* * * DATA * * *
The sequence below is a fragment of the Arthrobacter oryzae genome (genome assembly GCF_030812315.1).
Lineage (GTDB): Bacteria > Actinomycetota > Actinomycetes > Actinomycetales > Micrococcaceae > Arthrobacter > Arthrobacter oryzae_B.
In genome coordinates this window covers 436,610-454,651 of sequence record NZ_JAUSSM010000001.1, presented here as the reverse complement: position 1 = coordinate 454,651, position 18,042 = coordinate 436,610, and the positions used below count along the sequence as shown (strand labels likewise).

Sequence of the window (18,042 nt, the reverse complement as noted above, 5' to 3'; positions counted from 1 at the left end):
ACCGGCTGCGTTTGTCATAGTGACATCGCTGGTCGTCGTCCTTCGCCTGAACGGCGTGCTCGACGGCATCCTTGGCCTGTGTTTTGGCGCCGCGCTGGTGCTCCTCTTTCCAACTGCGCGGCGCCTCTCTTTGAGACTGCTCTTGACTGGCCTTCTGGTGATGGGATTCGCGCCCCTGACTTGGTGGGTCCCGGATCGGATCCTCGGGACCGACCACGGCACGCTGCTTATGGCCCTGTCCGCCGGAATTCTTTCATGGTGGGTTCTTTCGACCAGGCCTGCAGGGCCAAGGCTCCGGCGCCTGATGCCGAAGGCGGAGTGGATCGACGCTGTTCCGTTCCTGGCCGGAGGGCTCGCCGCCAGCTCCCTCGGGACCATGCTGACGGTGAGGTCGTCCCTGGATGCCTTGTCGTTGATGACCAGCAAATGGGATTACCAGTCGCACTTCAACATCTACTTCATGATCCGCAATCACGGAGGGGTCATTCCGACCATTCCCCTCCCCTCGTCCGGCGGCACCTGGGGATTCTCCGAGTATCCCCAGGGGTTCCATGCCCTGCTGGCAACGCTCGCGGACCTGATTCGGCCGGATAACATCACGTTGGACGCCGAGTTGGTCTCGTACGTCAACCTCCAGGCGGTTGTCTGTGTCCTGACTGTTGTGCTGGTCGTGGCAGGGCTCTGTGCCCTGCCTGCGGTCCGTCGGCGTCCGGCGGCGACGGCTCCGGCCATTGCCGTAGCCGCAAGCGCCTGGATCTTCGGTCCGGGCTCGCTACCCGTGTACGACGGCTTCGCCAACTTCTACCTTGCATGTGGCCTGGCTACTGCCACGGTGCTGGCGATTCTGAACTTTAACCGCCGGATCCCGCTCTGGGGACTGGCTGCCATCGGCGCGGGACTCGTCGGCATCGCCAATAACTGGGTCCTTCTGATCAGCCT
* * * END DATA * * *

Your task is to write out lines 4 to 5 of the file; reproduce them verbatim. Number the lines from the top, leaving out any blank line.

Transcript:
Sequence of the window (18,042 nt, the reverse complement as noted above, 5' to 3'; positions counted from 1 at the left end):
ACCGGCTGCGTTTGTCATAGTGACATCGCTGGTCGTCGTCCTTCGCCTGAACGGCGTGCTCGACGGCATCCTTGGCCTGTGTTTTGGCGCCGCGCTGGTGCTCCTCTTTCCAACTGCGCGGCGCCTCTCTTTGAGACTGCTCTTGACTGGCCTTCTGGTGATGGGATTCGCGCCCCTGACTTGGTGGGTCCCGGATCGGATCCTCGGGACCGACCACGGCACGCTGCTTATGGCCCTGTCCGCCGGAATTCTTTCATGGTGGGTTCTTTCGACCAGGCCTGCAGGGCCAAGGCTCCGGCGCCTGATGCCGAAGGCGGAGTGGATCGACGCTGTTCCGTTCCTGGCCGGAGGGCTCGCCGCCAGCTCCCTCGGGACCATGCTGACGGTGAGGTCGTCCCTGGATGCCTTGTCGTTGATGACCAGCAAATGGGATTACCAGTCGCACTTCAACATCTACTTCATGATCCGCAATCACGGAGGGGTCATTCCGACCATTCCCCTCCCCTCGTCCGGCGGCACCTGGGGATTCTCCGAGTATCCCCAGGGGTTCCATGCCCTGCTGGCAACGCTCGCGGACCTGATTCGGCCGGATAACATCACGTTGGACGCCGAGTTGGTCTCGTACGTCAACCTCCAGGCGGTTGTCTGTGTCCTGACTGTTGTGCTGGTCGTGGCAGGGCTCTGTGCCCTGCCTGCGGTCCGTCGGCGTCCGGCGGCGACGGCTCCGGCCATTGCCGTAGCCGCAAGCGCCTGGATCTTCGGTCCGGGCTCGCTACCCGTGTACGACGGCTTCGCCAACTTCTACCTTGCATGTGGCCTGGCTACTGCCACGGTGCTGGCGATTCTGAACTTTAACCGCCGGATCCCGCTCTGGGGACTGGCTGCCATCGGCGCGGGACTCGTCGGCATCGCCAATAACTGGGTCCTTCTGATCAGCCT